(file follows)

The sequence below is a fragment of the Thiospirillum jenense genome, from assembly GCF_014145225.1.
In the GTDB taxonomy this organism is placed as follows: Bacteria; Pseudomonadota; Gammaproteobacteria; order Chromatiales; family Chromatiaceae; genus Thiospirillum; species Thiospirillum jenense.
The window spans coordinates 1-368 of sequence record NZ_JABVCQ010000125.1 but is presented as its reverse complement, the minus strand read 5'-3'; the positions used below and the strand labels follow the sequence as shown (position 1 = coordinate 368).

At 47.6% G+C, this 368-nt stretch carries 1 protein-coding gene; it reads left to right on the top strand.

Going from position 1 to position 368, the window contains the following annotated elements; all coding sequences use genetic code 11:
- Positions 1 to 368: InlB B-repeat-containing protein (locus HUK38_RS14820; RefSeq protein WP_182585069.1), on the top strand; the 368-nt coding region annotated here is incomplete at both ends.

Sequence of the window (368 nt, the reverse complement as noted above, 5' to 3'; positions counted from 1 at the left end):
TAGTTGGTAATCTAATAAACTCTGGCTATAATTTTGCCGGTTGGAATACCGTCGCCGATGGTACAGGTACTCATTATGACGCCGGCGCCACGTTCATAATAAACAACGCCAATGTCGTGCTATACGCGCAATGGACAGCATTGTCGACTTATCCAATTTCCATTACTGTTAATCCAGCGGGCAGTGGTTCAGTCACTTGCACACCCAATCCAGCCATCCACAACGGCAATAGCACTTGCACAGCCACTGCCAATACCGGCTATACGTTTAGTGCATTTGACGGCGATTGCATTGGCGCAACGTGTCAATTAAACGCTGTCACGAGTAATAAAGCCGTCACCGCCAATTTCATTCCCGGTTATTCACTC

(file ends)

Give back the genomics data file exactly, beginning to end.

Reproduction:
The sequence below is a fragment of the Thiospirillum jenense genome, from assembly GCF_014145225.1.
In the GTDB taxonomy this organism is placed as follows: Bacteria; Pseudomonadota; Gammaproteobacteria; order Chromatiales; family Chromatiaceae; genus Thiospirillum; species Thiospirillum jenense.
The window spans coordinates 1-368 of sequence record NZ_JABVCQ010000125.1 but is presented as its reverse complement, the minus strand read 5'-3'; the positions used below and the strand labels follow the sequence as shown (position 1 = coordinate 368).

At 47.6% G+C, this 368-nt stretch carries 1 protein-coding gene; it reads left to right on the top strand.

Going from position 1 to position 368, the window contains the following annotated elements; all coding sequences use genetic code 11:
- Positions 1 to 368: InlB B-repeat-containing protein (locus HUK38_RS14820; RefSeq protein WP_182585069.1), on the top strand; the 368-nt coding region annotated here is incomplete at both ends.

Sequence of the window (368 nt, the reverse complement as noted above, 5' to 3'; positions counted from 1 at the left end):
TAGTTGGTAATCTAATAAACTCTGGCTATAATTTTGCCGGTTGGAATACCGTCGCCGATGGTACAGGTACTCATTATGACGCCGGCGCCACGTTCATAATAAACAACGCCAATGTCGTGCTATACGCGCAATGGACAGCATTGTCGACTTATCCAATTTCCATTACTGTTAATCCAGCGGGCAGTGGTTCAGTCACTTGCACACCCAATCCAGCCATCCACAACGGCAATAGCACTTGCACAGCCACTGCCAATACCGGCTATACGTTTAGTGCATTTGACGGCGATTGCATTGGCGCAACGTGTCAATTAAACGCTGTCACGAGTAATAAAGCCGTCACCGCCAATTTCATTCCCGGTTATTCACTC